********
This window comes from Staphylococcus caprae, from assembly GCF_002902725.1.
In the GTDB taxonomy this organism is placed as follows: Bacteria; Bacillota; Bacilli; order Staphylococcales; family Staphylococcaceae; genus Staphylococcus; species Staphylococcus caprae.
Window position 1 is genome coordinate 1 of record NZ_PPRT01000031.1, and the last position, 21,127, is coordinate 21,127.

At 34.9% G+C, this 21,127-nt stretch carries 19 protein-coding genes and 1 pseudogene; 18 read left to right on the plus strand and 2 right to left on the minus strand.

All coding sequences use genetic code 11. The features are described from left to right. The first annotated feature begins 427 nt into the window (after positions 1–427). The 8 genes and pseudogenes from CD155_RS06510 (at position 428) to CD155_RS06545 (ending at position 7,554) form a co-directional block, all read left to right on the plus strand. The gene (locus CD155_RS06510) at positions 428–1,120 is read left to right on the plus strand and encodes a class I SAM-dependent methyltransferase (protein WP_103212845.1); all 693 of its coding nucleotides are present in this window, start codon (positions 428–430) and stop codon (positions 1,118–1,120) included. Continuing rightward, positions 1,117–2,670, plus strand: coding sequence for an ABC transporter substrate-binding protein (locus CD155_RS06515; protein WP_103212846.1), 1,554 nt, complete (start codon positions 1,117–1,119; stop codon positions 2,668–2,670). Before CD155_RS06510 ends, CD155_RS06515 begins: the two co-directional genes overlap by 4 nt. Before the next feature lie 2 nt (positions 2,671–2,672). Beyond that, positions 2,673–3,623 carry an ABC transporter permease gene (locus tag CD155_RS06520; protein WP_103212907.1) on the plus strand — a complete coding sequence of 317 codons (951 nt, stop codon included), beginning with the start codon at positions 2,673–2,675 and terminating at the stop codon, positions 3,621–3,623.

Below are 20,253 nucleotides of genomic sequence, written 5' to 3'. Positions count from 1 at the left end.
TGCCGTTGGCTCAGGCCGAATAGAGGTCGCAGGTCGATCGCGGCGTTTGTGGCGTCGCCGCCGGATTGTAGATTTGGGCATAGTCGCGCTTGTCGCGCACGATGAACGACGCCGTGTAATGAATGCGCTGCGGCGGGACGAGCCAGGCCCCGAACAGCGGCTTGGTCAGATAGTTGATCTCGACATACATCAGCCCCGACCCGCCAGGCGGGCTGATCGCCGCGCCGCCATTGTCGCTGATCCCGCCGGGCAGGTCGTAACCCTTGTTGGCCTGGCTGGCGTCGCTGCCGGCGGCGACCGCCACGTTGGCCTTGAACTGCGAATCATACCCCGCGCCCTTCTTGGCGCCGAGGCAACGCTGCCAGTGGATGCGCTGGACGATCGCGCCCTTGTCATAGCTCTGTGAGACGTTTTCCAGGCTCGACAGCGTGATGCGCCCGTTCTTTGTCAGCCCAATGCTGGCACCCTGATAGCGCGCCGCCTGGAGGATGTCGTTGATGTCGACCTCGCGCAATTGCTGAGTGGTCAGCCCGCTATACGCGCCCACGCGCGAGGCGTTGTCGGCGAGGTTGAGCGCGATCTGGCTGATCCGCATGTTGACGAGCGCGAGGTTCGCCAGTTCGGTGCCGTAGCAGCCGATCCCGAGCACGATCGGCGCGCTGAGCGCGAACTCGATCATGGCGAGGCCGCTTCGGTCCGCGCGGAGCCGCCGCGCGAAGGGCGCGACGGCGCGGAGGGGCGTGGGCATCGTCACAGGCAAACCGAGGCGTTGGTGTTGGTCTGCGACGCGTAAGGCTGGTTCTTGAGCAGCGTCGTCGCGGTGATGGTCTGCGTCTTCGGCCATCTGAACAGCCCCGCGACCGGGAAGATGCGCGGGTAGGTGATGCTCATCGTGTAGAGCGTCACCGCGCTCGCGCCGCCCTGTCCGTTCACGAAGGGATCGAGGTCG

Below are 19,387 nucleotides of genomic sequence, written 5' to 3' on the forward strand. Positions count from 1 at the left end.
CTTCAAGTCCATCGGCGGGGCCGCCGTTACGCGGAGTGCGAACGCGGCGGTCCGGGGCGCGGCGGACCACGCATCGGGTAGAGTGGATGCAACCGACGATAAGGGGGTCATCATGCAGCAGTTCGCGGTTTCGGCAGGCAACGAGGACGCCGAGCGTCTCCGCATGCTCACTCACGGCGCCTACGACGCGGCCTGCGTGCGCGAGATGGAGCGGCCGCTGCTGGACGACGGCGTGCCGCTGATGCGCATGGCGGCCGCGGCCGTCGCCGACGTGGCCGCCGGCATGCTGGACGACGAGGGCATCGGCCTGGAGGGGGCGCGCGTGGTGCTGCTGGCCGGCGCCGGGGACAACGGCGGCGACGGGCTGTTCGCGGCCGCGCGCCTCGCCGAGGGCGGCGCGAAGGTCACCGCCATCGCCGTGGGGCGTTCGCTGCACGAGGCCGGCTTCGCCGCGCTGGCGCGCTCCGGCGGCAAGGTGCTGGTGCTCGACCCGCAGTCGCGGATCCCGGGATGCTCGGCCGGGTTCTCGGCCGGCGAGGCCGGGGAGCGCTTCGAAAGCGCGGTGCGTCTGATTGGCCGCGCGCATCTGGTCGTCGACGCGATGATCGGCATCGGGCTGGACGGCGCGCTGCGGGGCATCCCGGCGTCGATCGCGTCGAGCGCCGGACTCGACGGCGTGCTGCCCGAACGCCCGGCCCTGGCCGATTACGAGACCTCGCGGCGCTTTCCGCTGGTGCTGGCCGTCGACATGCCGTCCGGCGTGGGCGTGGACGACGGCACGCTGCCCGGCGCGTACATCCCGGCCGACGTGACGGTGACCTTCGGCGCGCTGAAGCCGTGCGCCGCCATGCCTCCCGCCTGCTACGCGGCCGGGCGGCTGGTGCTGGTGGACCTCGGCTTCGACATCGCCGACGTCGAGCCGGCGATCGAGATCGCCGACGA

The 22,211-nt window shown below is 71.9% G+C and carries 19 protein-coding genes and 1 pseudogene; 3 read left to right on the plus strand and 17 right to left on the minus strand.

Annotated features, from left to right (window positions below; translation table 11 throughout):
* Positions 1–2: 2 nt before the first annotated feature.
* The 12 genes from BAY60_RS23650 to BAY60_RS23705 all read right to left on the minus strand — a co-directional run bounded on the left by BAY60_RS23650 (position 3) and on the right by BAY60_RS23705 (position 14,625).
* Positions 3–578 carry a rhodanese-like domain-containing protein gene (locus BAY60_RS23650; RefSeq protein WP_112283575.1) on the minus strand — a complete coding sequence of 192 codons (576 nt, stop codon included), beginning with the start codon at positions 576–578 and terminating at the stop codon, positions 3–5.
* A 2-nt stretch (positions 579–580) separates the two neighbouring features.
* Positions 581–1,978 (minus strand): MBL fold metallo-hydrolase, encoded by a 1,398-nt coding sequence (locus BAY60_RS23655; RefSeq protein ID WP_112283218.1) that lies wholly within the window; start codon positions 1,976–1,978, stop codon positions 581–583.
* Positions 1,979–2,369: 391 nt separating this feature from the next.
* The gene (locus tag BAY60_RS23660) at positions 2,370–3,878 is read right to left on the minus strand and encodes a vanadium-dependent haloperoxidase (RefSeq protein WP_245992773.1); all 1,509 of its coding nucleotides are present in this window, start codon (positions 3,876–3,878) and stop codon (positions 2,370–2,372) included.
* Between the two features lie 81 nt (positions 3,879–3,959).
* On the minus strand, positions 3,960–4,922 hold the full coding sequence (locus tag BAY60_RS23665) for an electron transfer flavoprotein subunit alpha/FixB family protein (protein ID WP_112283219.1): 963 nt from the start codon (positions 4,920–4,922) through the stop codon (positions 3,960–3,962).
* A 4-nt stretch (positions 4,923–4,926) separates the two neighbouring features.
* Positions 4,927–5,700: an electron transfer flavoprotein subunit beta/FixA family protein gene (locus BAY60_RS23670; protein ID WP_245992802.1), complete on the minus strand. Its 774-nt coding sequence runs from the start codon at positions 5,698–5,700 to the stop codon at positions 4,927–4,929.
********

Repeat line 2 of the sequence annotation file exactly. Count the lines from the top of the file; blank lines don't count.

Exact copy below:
In the GTDB taxonomy this organism is placed as follows: Bacteria; Bacillota; Bacilli; order Staphylococcales; family Staphylococcaceae; genus Staphylococcus; species Staphylococcus caprae.